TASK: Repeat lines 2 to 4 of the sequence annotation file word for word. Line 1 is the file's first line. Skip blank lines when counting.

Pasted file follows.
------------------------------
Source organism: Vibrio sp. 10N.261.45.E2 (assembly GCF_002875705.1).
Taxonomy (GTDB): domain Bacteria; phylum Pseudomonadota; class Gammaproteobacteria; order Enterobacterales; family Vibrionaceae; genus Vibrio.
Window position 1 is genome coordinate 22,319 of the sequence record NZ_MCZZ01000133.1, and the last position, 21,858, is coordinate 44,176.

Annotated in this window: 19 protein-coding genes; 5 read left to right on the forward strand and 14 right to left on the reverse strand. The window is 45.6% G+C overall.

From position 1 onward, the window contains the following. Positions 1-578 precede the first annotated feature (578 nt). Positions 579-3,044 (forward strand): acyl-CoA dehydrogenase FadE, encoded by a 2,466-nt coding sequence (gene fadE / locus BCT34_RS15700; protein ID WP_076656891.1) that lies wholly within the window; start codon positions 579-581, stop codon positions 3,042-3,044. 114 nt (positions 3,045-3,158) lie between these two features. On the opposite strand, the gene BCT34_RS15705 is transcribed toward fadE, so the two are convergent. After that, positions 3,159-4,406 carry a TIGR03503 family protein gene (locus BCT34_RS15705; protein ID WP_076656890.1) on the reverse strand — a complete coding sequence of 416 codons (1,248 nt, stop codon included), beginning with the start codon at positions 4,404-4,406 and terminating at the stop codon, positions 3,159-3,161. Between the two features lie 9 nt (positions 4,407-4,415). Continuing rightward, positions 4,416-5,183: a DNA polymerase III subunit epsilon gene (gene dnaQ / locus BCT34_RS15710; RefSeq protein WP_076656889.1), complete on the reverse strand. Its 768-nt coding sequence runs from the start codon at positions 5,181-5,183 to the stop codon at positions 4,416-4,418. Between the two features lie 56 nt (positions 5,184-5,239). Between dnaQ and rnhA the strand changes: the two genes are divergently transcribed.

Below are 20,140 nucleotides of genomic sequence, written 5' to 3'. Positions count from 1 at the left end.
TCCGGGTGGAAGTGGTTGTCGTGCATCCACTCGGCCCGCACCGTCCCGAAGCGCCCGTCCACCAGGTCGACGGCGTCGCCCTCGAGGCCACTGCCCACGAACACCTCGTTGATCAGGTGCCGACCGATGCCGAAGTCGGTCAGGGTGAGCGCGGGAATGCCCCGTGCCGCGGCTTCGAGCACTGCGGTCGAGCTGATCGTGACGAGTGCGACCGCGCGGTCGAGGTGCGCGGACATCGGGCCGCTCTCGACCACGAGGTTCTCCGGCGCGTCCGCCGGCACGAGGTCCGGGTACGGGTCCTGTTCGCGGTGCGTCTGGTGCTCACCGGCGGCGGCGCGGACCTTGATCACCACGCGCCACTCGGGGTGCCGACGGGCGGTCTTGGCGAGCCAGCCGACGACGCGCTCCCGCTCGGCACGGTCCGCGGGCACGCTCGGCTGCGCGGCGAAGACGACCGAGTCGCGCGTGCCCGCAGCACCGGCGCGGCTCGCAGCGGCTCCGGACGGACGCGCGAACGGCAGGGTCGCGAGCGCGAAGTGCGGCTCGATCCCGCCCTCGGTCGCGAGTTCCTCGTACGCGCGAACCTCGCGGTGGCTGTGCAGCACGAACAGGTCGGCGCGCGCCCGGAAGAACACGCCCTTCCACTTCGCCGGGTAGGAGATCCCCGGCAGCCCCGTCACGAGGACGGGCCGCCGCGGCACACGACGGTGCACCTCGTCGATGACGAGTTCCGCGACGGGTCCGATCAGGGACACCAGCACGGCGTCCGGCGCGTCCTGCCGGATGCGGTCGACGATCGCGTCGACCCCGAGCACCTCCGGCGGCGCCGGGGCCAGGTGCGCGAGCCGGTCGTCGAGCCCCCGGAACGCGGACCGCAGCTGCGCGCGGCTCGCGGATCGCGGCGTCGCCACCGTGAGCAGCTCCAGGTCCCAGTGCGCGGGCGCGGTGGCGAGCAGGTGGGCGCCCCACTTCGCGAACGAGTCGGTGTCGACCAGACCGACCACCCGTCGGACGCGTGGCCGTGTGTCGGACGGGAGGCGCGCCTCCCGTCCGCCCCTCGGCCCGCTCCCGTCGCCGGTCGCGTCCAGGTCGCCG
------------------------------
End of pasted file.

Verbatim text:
Taxonomy (GTDB): domain Bacteria; phylum Pseudomonadota; class Gammaproteobacteria; order Enterobacterales; family Vibrionaceae; genus Vibrio.
Window position 1 is genome coordinate 22,319 of the sequence record NZ_MCZZ01000133.1, and the last position, 21,858, is coordinate 44,176.

Annotated in this window: 19 protein-coding genes; 5 read left to right on the forward strand and 14 right to left on the reverse strand. The window is 45.6% G+C overall.